TABLE 2
Reference letter Dimensions (in inches unless specified)
D 1.210
E 0.925
F 0.145
G 0.440 (diameter)
H 0.190 (diameter)
I 0.145
J 0.160
K 0.150 (radius)
L 0.187
M 0.090
N 0.078 (radius)
O 0.072 (radius)
P 0.080 (radius)

As shown in FIGS. 6, 7A and 7B, the buckle 100 may further include a snap socket 132 defined by the rust resistant component 116 and is positioned over the aperture 130 for operatively receiving a snap member 54, for example, by passage of a shaft of a rivet 55 through aperture 130, in the same way described previously with respect to the rivet 55 and aperture 50 of the buckle of FIGS. 1-5. As shown in FIG. 10, the rust resistant component 116 also includes two elongated members 134 designed to rest on a surface of a helmet (not shown) to prevent slippage. When the received snap member 54 mates with a protruded snap member 142 of the helmet during use, the elongated members 134, while contacting the surface of the helmet, prevent the buckle 100 from sliding or pivoting out of position due to unintended contact. This results in less bending of the buckle 100 when compared to known metal buckles. Therefore, in the embodiment where the buckle 100 contains elongated members 134, the snap socket 132 is designed to position therein the snap member 54 on the same side of the elongated members 134, as depicted in FIGS. 6, 7A, 7B and 10. In the embodiment where the buckle 20 does not contain any elongated members 134, the snap socket 52 may be located at either side in a manner similar to that depicted in the buckle of FIGS. 4A and 4B.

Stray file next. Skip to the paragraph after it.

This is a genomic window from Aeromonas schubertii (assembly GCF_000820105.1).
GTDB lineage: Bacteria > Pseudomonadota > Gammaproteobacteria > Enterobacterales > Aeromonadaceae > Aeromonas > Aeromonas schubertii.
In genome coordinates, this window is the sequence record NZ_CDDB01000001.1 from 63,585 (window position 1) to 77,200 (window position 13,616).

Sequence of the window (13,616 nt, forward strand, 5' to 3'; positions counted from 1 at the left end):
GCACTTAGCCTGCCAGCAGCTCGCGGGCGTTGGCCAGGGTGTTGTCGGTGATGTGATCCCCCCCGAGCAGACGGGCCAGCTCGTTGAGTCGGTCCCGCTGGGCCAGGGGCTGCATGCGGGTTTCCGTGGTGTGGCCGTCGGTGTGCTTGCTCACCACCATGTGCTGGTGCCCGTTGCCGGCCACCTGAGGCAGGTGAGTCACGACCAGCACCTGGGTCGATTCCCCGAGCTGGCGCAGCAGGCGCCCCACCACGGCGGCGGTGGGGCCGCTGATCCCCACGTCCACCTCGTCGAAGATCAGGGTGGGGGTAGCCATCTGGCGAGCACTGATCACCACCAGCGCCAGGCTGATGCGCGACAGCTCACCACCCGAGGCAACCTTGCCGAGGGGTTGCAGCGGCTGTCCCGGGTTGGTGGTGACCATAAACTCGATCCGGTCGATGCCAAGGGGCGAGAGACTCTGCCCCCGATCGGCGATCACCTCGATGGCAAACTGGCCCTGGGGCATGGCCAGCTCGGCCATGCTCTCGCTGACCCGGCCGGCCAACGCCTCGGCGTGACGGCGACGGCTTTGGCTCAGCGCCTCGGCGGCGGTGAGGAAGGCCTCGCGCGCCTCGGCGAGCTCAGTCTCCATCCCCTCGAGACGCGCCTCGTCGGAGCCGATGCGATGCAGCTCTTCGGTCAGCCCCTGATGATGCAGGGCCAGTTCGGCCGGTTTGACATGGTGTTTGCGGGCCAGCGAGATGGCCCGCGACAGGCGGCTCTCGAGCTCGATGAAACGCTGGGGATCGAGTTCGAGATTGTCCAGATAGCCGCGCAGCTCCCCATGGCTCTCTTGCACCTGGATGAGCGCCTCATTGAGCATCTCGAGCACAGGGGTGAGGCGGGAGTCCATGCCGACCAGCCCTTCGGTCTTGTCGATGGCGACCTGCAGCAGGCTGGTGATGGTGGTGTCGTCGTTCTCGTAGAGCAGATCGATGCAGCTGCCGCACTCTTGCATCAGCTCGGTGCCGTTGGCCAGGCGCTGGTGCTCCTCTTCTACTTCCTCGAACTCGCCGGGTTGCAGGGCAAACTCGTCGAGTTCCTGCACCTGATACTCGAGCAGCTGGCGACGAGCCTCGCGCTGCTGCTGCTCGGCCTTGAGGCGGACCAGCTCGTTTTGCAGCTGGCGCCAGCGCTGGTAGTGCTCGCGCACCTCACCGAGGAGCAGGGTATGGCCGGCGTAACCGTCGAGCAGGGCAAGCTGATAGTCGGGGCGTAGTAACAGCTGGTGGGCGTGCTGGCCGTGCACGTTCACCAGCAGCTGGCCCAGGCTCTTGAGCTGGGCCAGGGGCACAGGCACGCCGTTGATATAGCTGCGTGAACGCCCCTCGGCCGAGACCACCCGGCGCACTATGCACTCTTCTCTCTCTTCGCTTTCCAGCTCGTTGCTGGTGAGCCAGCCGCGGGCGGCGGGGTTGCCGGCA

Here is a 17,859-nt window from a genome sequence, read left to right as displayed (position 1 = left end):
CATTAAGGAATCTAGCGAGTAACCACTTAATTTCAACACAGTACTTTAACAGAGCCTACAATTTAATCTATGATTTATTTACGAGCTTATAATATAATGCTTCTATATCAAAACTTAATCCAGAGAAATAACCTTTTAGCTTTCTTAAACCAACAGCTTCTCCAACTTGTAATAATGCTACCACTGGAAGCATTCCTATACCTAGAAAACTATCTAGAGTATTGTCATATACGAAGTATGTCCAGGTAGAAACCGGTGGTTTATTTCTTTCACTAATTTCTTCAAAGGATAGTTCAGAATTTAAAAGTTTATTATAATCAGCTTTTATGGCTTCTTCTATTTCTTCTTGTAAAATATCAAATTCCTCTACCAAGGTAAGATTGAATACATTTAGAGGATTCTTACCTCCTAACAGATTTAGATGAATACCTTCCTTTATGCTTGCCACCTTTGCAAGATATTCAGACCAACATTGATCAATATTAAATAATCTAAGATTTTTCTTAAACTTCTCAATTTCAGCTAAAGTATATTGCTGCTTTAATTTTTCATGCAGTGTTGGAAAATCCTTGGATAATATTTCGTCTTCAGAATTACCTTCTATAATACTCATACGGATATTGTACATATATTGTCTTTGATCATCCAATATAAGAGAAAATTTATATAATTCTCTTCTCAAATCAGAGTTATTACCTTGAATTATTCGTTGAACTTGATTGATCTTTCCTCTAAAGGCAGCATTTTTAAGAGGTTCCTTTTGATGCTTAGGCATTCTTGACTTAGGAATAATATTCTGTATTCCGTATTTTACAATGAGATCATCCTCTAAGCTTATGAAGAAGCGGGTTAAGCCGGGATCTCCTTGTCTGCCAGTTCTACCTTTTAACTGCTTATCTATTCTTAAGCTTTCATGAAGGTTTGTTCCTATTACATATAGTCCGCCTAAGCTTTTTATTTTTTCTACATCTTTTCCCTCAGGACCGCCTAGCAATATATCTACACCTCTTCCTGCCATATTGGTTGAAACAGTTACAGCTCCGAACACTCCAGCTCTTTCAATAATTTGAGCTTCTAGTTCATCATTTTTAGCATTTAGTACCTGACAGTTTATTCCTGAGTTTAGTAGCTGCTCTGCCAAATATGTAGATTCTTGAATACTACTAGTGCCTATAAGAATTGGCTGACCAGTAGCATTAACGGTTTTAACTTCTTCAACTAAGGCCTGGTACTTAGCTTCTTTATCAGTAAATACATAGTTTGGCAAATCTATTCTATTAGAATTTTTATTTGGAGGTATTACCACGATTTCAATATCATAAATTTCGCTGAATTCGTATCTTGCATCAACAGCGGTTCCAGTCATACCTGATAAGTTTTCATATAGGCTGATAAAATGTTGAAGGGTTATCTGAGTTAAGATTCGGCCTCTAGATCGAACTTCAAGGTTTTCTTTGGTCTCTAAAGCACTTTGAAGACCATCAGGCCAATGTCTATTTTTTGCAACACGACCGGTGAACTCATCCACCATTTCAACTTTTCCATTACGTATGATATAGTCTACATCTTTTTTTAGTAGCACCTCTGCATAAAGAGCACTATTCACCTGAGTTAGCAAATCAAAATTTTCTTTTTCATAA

Moreover, the buckle 100 may include a strap member 56 to be used with a chin cup 57 of a football helmet, as shown in FIG. 11. The openings 118 and 122 are configured to allow the strap member 56 to pass through, also in the same way described above. It is noted that strap member 56 may loop around the buckle 100 and the buckle 100 may include multiple strap members 59 formed from the single strap member 56, as depicted in FIG. 12, the same way described above with respect to FIG. 5B.